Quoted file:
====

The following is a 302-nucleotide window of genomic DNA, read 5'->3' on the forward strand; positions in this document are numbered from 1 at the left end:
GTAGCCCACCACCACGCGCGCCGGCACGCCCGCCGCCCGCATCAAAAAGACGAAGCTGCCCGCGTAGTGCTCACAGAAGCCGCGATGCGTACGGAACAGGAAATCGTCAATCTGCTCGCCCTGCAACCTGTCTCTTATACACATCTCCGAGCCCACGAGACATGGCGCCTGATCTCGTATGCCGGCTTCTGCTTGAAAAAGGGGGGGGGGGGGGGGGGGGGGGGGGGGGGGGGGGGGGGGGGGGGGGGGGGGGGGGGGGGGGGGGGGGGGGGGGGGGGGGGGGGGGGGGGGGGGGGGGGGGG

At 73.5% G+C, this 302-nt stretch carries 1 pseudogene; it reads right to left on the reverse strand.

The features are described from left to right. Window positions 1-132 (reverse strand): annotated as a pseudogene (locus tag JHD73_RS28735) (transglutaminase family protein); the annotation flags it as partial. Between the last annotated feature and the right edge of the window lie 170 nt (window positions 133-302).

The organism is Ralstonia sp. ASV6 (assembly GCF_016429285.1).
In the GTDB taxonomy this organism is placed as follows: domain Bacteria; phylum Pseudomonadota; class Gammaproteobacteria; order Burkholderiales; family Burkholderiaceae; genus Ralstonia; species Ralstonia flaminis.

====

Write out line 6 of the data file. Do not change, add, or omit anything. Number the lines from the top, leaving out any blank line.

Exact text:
In the GTDB taxonomy this organism is placed as follows: domain Bacteria; phylum Pseudomonadota; class Gammaproteobacteria; order Burkholderiales; family Burkholderiaceae; genus Ralstonia; species Ralstonia flaminis.